Interoperability (finally) takes center stage in Congress
'We need to keep the pressure on'
It's been almost six years since the Senate HELP Committee has revisited EHRs and interoperability, and at a hearing Tuesday on Capitol Hill, there was an overarching theme among industry stakeholders: that talk is long past due.
We followed the near two-hour hearing that brought together physicians, researchers and vendor voices, and rounded up the big takeaways you should know about:
The EHR Incentive Programs did some good. But not enough.
Sure, the Centers for Medicare & Medicaid Services has paid out nearly $30 billion in meaningful use incentives to date to hospitals and providers who have attested to meaningful use, but the regulatory requirements have been a constant burden for many physicians who are time and resource-strapped already.
"The evidence suggests these goals haven't been reached," said Sen. Lamar Alexander, R-Tenn., chairman of the committee. (Some 50 percent of office-based physicians had adopted a basic EHR in 2013, up from 11 percent in 2006.)
Indeed, Robert Wergin, MD, president of the American Academy of Family Physicians, said that although family physicians have been on board with health IT since the beginning, they're having a difficult time with the Stage 2 meaningful use requirements. In fact, some 55 percent of physicians indicated they would be skipping Stage 2 all together. The "time, expense and effort it takes makes it not worth while," said Wergin.
Interoperability needs to happen. Now.
What's more, as Wergin pointed out, is many docs may now have these EHR systems. But these systems don't even talk to each other.
"The issue of interoperability between electronic health records represents one of the most complex challenges facing the healthcare community," he said. The government "must step up efforts to require interoperability." This, he explained, should include HHS ramping up EHR certification requirements and delaying meaningful use penalties until interoperability is achieved. (Providers who didn't attest to Stage 2 are responsible for a 1 percent reduction in Medicare payments, with that number eventually increasing to 5 percent.)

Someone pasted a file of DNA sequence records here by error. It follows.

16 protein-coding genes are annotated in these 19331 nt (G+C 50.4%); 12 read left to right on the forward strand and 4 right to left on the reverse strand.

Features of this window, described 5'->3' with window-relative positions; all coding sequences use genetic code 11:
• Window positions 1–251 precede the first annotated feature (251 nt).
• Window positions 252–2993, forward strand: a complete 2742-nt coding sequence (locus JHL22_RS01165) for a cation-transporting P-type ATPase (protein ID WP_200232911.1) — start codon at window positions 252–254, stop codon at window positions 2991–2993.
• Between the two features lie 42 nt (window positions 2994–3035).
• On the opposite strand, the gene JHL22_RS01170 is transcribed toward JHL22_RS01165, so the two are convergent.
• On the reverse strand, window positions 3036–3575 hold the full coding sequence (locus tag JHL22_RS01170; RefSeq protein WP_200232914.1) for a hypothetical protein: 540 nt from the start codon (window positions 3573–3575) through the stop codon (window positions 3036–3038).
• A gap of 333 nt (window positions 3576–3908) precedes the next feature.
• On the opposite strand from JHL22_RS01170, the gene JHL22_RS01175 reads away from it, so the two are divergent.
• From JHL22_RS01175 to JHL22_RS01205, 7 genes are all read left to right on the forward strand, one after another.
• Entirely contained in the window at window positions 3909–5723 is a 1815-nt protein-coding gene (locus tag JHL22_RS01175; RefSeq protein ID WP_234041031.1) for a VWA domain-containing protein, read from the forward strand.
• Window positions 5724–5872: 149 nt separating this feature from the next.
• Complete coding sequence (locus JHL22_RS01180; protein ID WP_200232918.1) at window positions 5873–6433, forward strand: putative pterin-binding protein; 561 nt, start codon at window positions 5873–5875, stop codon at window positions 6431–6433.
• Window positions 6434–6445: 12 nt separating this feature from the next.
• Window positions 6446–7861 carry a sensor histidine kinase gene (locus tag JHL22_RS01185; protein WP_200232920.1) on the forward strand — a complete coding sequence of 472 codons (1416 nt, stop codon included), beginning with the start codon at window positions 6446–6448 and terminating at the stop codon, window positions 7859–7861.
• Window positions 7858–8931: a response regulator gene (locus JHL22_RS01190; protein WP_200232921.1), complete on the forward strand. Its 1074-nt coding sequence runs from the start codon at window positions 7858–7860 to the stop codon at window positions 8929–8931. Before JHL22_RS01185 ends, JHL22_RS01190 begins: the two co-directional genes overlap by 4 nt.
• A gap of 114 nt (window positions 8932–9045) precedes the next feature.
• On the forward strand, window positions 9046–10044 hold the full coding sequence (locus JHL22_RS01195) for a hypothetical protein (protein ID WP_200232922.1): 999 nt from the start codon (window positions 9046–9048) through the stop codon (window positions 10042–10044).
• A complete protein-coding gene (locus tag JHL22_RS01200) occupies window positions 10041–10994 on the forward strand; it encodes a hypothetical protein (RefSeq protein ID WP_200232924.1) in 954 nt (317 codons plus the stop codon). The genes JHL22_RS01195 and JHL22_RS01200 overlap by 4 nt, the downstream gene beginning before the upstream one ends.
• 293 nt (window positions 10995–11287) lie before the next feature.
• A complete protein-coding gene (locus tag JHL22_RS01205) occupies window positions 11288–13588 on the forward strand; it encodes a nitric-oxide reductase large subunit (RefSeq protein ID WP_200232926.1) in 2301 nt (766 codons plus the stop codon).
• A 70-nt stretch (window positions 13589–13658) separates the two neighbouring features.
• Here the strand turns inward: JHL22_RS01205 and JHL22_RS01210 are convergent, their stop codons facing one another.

But Julia Adler-Milstein, assistant professor of information at the University of Michigan's School of Public Health, who spoke before the committee, cautioned against eliminating these penalties, as it may have unintended consequences stymying progress. "If we pull the penalties back, I think there's a risk," she said. "We need to keep the pressure on." Instead Adler-Milstein said there needed to be more market incentives in place.
EHR vendor business practices were called into question – big time.
It came up again and again. Vendors have no incentive to share data and create more interoperable systems. There's the question of data ownership here. There's the question of competition. And there's the question of standards – or lack thereof.
"The vendors are siloed," said Wergin. "And you're held somewhat hostage by the vendor you have." Wergin, who's also a practicing physician at a small practice in Nebraska, said because the vendors operate on the belief they own the patient data, a "vendor lock" occurs, and negatively impacts care because patient data isn't shared properly.
"In more competitive markets, hospitals don't want to share data," said Adler-Milstein. There's "no business case for interoperability," she said. Incentives can change that.
Epic thinks the cost of CommonWell's membership fee is a bit much.
We're talking millions of dollars and a signed non-disclosure agreement, said Epic's interoperability chief Peter DeVault, at the hearing. "To us, the only reasons to have a NDA are if they're going to tell you something that otherwise they wouldn't want people to know," said DeVault, suggesting the potential of them selling data downstream or intellectual property conflicts. "That lack of transparency didn't sit well with us," he said. But the company hardly considers that a loss. Epic's Care Everywhere interoperability network has 100,000 physicians live on it. CommonWell Health Alliance, according to the most recent report DeVault had seen, only had five participating organizations and 1,000 physicians. Apples and oranges.
Epic got grilled.
Senators Bill Cassidy, R-La., specifically, had hard questions for Epic's DeVault.
"We are looking at cost. Y'all have 50 percent market share," said Cassidy. "That looks at you," he said, referring to the EHR giant. Cassidy pressed DeVault for answers about how much Epic charges for sending patient data elsewhere on a per patient basis.
The low number seemed to surprise Cassidy. "$2.35," said DeVault. And that's the cost to the customer whether the patient data is sent to a hundred different places or one other place. What's more Epic doesn't charge for upgrades like other vendors, as DeVault pointed out. (Wergin's vendor does.)